It was one of the more entertaining pontooning mishaps I have been privileged to witness, but only because no one perished. It had potential, however: ten passengers on a 24 foot platform pushed by a diminutive 9.9 hp outboard, the maximum power allowed on the suburban water supply reservoir. The slow speed and broad deck of the craft probably lent a false sense of security to the folks aboard. Their numbers didn’t crowd the capacity of the boat; it was more a question of load distribution. “A Question of Balance” as offered by the Moody Blues. (Moody Blue being a name I hope to place in gold leaf across a broad mahogany transom some day).
The lounge seats at the forward end of the boat’s ‘playpen’ were at maximum occupancy, lending the craft a bit of a bow-down profile as the pontoon made its way up the lake and toward where we were anchored and fishing from the family FloteBote. The closer they got the more apparent it became that everyone aboard was very ‘relaxed’ – in both actions and speech. We also couldn’t help but notice a full-sized, patio-style propane-fueled barbecue grill dominating the open front deck of the slowly approaching pontoon.
Like the straw on the camel’s back, it took just one reveler (who happened to be using a straw to sip from a crimson-colored Solo cup) to turn the tide as she left her place near the transom to walk all the way forward, stepping up to the grill to see what was cooking.
The shift in weight dropped the bow to the waterline just as a small wake from a fellow boater breached same. The boat stopped dead in the water as the front deck buried itself into the wave and the transom lifted high enough to allow the outboard to cut nothing but air, offering a sudden, shrill sound to the scene. The stern-high angle of the deck spilled its contents forward, the first of which being the grill that, thanks to being on wheels, slid in gracefully into the water with a dramatic whoosh! and billow of steam. The upended passengers didn’t know whether to laugh or scream, and some did both from the sound of it as they scrambled over each other to keep from entering the water where the Brinkman bobbed and sizzled just off the bow.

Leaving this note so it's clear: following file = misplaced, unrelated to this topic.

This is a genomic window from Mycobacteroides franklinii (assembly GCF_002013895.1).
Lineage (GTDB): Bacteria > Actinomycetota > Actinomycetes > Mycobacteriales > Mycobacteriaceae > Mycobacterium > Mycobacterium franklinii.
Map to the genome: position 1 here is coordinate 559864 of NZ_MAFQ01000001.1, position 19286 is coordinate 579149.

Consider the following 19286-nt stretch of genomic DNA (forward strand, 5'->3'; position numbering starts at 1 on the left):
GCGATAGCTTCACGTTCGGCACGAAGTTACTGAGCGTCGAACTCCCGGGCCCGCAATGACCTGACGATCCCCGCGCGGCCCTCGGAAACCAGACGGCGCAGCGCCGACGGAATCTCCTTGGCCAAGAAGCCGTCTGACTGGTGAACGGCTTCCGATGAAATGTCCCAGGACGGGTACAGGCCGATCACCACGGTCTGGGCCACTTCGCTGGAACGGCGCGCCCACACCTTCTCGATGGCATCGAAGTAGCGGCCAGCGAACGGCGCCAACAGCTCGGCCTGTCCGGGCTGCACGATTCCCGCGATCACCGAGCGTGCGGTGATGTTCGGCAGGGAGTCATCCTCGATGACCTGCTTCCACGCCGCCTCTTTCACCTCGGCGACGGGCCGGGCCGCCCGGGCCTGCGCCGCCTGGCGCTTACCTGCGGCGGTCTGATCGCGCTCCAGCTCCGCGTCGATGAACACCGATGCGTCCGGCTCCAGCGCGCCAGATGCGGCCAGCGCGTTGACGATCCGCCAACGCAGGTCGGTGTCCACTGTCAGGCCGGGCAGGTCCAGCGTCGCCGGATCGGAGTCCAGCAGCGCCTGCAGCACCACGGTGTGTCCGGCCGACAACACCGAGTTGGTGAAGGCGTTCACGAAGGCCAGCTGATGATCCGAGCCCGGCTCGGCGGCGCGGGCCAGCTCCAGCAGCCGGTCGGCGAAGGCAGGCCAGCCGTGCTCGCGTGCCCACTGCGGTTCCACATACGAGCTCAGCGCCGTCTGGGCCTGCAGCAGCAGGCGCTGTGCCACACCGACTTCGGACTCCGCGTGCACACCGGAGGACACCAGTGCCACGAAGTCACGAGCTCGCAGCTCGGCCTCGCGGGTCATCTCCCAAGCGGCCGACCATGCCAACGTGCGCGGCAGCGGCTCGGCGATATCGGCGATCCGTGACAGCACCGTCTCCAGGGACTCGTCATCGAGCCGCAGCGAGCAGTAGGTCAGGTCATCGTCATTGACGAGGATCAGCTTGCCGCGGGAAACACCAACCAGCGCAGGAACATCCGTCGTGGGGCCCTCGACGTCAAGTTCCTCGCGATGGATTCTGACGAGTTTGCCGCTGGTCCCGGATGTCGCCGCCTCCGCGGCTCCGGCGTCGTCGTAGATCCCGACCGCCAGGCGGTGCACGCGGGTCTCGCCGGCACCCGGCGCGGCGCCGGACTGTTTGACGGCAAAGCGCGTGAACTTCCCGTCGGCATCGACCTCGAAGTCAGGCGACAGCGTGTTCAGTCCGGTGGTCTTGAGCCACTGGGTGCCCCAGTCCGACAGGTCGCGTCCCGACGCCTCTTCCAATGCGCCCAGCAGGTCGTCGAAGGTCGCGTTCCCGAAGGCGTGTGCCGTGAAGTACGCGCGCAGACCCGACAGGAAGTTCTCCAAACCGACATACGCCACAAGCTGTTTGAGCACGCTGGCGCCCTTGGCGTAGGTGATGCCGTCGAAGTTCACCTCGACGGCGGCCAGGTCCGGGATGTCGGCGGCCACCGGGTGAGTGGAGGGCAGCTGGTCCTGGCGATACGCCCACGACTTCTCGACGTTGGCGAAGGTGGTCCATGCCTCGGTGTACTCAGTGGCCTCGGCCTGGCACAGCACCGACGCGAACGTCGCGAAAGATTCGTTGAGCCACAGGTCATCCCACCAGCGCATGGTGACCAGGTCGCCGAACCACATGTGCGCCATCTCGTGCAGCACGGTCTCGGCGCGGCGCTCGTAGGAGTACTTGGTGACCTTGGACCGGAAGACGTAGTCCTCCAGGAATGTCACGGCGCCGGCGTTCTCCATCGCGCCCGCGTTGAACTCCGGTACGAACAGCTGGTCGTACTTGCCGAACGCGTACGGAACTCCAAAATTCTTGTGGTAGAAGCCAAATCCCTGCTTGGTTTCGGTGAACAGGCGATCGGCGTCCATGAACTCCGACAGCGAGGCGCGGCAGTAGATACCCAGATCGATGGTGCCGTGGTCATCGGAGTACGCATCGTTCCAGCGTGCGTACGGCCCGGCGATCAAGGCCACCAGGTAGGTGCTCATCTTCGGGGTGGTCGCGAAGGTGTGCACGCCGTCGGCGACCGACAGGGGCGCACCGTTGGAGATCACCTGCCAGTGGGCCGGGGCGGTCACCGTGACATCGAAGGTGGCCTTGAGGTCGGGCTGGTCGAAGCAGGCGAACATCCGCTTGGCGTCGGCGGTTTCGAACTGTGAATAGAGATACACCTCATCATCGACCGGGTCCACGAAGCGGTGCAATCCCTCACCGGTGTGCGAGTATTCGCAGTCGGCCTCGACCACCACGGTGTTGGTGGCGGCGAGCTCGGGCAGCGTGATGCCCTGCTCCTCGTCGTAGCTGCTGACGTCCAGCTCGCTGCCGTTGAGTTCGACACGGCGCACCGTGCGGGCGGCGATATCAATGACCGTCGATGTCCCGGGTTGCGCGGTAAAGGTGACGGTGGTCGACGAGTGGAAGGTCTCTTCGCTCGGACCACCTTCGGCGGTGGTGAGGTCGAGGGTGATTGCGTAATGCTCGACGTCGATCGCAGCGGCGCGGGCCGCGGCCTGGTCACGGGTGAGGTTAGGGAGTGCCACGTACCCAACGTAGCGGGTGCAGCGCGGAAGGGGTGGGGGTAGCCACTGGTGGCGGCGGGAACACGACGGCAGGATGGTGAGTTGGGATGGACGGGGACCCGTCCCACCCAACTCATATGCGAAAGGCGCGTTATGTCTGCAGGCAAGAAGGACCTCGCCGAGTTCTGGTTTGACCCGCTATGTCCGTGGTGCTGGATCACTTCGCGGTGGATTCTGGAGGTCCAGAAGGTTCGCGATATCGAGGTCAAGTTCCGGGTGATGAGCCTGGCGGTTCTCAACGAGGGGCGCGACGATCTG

It was over as quickly as it had begun as the load of startled guests shifted aft and the boat leveled out, the deck awash with plastic cups and paper plates and at least two passengers who elected to stay prone until the boat pontoon pulled abreast the nearby dock. They were a disheveled, disoriented crew that stepped from the deck of the boat and onto the dock, and one that was suddenly sober following the near-tragic event.
The lesson was there for all who witnessed the debacle – from the sidelines and firsthand from the deck of the fateful vessel. They are incredibly stable craft, but pontoon boats are ruled by the same laws of weight and balance that affect traditional mono-hulled vessels.